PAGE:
Just war theory obsolete in nuclear age, says Doug Roche

  • November 27, 2009
{mosimage}TORONTO - A “theology of the street” put forward by retired Sen. Doug Roche could be the basis for Catholic participation in the peace movement, said Catholics for Peace spokesman Deacon Steve Barringer.

Delivering the annual chancellor’s lecture at the University of Toronto’s Jesuit faculty of theology, Regis College, Nov. 20, Roche proposed a Catholic response to modern warfare which would replace just war theory with a call to dialogue and peace building.

“I do not believe that God created the world in order for it to be blown up by nuclear weapons, sullied by environmental degradation or huge numbers of its inhabitants denied the fundamental requisites of human life and dignity,” Roche, a former cabinet minister in the Mulroney government, said.

The new reality of war in a globalized world requires new thinking about conflict and a new morality, Roche said.

“If religions do not become more prominently associated with this 21st-century struggle of humanity to find ways to live together in one world, then religions will find themselves even more marginalized from the decision-making processes,” said Roche.

That means a new urgency and decisiveness is required from Canada’s Catholics, said Barringer. Canadian bishops should be less circumspect about wading into public policy on Canada’s military mission in Afghanistan, according to the Toronto deacon.

“The church is not afraid to give us moral teachings about marriage and abortion. It should have the courage to give us teaching about these moral questions — which go beyond partisan politics,” said Barringer.

In tossing aside the just war theory first proposed by St. Augustine of Hippo and elaborated by neo-scholastic theologians of the 18th and 19th centuries, Roche seems to be on the same wavelength as Pope Benedict XVI, said Fr. Damian MacPherson, the archdiocese of Toronto’s ecumenical and interfaith relations officer. The Pope himself has publicly doubted that in the age of nuclear weapons and other modern technologies of war there can be any such thing as a just war, MacPherson said.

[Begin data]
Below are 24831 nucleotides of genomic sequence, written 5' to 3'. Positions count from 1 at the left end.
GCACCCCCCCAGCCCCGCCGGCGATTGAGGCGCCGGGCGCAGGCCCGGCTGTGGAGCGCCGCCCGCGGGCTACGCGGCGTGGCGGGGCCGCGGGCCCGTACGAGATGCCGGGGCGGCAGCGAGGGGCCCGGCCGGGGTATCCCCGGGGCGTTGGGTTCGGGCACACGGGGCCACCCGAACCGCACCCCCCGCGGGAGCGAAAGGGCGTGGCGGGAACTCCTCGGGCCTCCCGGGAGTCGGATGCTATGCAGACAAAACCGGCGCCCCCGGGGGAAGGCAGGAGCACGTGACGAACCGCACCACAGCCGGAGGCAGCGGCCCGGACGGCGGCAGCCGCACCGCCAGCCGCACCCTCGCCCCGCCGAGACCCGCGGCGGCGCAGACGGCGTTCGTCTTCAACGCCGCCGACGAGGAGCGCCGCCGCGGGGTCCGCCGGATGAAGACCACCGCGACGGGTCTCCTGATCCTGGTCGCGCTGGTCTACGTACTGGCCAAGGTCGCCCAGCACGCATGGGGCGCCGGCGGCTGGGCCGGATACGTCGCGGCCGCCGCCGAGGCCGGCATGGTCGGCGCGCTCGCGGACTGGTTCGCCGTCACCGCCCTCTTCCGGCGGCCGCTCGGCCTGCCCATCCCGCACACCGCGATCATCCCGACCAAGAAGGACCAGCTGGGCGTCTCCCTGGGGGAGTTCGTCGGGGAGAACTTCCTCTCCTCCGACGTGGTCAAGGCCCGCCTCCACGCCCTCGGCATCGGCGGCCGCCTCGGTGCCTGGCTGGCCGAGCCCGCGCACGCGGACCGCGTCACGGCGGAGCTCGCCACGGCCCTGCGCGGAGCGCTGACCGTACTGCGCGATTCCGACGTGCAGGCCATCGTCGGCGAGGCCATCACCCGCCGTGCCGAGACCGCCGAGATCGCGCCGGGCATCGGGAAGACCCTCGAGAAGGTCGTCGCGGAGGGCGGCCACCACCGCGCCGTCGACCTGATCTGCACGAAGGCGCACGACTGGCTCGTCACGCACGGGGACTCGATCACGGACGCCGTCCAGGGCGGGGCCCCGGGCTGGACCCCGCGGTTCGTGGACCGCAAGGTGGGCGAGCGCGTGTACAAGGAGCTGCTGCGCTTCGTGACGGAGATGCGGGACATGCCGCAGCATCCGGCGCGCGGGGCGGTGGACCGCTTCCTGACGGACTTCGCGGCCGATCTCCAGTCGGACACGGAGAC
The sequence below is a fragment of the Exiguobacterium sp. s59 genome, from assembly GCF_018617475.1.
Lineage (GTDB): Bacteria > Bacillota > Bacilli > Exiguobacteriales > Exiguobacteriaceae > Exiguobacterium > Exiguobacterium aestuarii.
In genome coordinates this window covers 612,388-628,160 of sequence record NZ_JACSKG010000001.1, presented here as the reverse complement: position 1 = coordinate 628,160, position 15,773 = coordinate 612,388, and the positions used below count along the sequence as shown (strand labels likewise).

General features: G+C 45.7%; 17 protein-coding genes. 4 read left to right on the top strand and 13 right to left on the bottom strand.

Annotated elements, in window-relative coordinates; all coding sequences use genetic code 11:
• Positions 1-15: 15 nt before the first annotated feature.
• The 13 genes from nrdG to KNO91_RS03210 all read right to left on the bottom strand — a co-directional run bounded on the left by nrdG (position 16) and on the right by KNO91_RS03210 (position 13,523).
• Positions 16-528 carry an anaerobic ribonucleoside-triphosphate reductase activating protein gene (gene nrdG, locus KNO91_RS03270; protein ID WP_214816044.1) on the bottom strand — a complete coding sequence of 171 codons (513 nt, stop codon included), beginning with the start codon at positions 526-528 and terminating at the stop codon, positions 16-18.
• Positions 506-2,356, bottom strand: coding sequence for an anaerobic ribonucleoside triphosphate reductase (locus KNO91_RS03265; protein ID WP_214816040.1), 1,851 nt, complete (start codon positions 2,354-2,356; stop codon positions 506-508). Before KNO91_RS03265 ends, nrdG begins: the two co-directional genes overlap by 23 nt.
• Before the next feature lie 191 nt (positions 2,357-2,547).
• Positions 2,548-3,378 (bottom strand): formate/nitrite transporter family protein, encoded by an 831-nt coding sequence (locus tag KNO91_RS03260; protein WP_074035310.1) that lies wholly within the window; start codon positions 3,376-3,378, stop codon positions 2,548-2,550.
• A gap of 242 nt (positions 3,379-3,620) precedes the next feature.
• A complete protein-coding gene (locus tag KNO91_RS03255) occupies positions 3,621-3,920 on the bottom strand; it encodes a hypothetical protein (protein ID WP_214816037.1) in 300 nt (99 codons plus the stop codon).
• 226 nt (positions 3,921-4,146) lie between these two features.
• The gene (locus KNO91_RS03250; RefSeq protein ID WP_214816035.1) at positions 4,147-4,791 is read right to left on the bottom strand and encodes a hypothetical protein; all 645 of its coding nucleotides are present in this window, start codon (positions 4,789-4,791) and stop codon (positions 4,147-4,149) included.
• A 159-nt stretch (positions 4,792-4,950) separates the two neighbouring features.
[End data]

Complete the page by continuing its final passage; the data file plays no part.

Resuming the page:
“Nuclear weapons are so devastating in the modern age that to think of war as being just any more needs to be reconsidered.”

When elected Pope, Benedict XVI said he had chosen to name himself in part after Pope Benedict XV because that 20th-century pope had called the First World War “useless slaughter.” In 2006 the Pope called on all Christians “to mobilize all the powers that recognize how war is the worst solution for everyone.”

It’s important that Roche’s “theology of the street” does more than reject just war theory and in its place proposes a culture of dialogue, said MacPherson.

“He’s asking for a positive, behavioural modification in ethics — a universal ethics on a global scale of course — to deal with the vital questions of nuclear weapons, of an equal distribution of goods and services and the growing and unresolved problem of hunger,” said MacPherson. “This is the stuff that Canadian bishops should be saying.”

A transcript of Sen. Doug Roche's talk can be found here in PDF format

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